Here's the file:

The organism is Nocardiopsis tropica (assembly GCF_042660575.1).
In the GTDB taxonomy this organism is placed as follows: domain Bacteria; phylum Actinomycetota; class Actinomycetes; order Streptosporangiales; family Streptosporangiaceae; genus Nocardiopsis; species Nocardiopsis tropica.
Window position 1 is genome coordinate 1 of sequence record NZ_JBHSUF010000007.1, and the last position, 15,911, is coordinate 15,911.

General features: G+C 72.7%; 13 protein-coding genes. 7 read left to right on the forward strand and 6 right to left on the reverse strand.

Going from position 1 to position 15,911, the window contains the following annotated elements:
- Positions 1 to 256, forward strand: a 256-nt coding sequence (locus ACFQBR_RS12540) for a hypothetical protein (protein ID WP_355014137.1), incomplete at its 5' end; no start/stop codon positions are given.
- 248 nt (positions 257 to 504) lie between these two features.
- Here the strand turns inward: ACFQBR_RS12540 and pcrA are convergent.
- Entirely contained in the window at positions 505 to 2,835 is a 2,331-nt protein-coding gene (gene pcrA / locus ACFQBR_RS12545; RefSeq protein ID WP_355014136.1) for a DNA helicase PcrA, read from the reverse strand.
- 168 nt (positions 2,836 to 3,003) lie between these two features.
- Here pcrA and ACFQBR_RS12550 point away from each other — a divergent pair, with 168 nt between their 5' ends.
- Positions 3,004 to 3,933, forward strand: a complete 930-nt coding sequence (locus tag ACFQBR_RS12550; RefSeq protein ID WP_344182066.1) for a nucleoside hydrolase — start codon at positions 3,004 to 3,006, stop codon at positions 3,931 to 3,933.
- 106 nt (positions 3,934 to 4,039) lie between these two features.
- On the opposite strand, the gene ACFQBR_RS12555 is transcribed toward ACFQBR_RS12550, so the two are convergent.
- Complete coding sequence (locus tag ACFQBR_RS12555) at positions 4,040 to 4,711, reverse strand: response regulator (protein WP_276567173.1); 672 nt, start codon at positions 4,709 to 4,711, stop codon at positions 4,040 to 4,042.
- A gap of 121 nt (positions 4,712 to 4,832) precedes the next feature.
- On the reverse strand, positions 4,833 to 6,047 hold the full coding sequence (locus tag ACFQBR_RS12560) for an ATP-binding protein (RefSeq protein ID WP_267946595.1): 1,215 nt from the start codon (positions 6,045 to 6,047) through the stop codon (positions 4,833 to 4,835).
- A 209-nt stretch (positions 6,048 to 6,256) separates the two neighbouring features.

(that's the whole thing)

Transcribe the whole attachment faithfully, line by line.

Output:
The organism is Nocardiopsis tropica (assembly GCF_042660575.1).
In the GTDB taxonomy this organism is placed as follows: domain Bacteria; phylum Actinomycetota; class Actinomycetes; order Streptosporangiales; family Streptosporangiaceae; genus Nocardiopsis; species Nocardiopsis tropica.
Window position 1 is genome coordinate 1 of sequence record NZ_JBHSUF010000007.1, and the last position, 15,911, is coordinate 15,911.

General features: G+C 72.7%; 13 protein-coding genes. 7 read left to right on the forward strand and 6 right to left on the reverse strand.

Going from position 1 to position 15,911, the window contains the following annotated elements:
- Positions 1 to 256, forward strand: a 256-nt coding sequence (locus ACFQBR_RS12540) for a hypothetical protein (protein ID WP_355014137.1), incomplete at its 5' end; no start/stop codon positions are given.
- 248 nt (positions 257 to 504) lie between these two features.
- Here the strand turns inward: ACFQBR_RS12540 and pcrA are convergent.
- Entirely contained in the window at positions 505 to 2,835 is a 2,331-nt protein-coding gene (gene pcrA / locus ACFQBR_RS12545; RefSeq protein ID WP_355014136.1) for a DNA helicase PcrA, read from the reverse strand.
- 168 nt (positions 2,836 to 3,003) lie between these two features.
- Here pcrA and ACFQBR_RS12550 point away from each other — a divergent pair, with 168 nt between their 5' ends.
- Positions 3,004 to 3,933, forward strand: a complete 930-nt coding sequence (locus tag ACFQBR_RS12550; RefSeq protein ID WP_344182066.1) for a nucleoside hydrolase — start codon at positions 3,004 to 3,006, stop codon at positions 3,931 to 3,933.
- 106 nt (positions 3,934 to 4,039) lie between these two features.
- On the opposite strand, the gene ACFQBR_RS12555 is transcribed toward ACFQBR_RS12550, so the two are convergent.
- Complete coding sequence (locus tag ACFQBR_RS12555) at positions 4,040 to 4,711, reverse strand: response regulator (protein WP_276567173.1); 672 nt, start codon at positions 4,709 to 4,711, stop codon at positions 4,040 to 4,042.
- A gap of 121 nt (positions 4,712 to 4,832) precedes the next feature.
- On the reverse strand, positions 4,833 to 6,047 hold the full coding sequence (locus tag ACFQBR_RS12560) for an ATP-binding protein (RefSeq protein ID WP_267946595.1): 1,215 nt from the start codon (positions 6,045 to 6,047) through the stop codon (positions 4,833 to 4,835).
- A 209-nt stretch (positions 6,048 to 6,256) separates the two neighbouring features.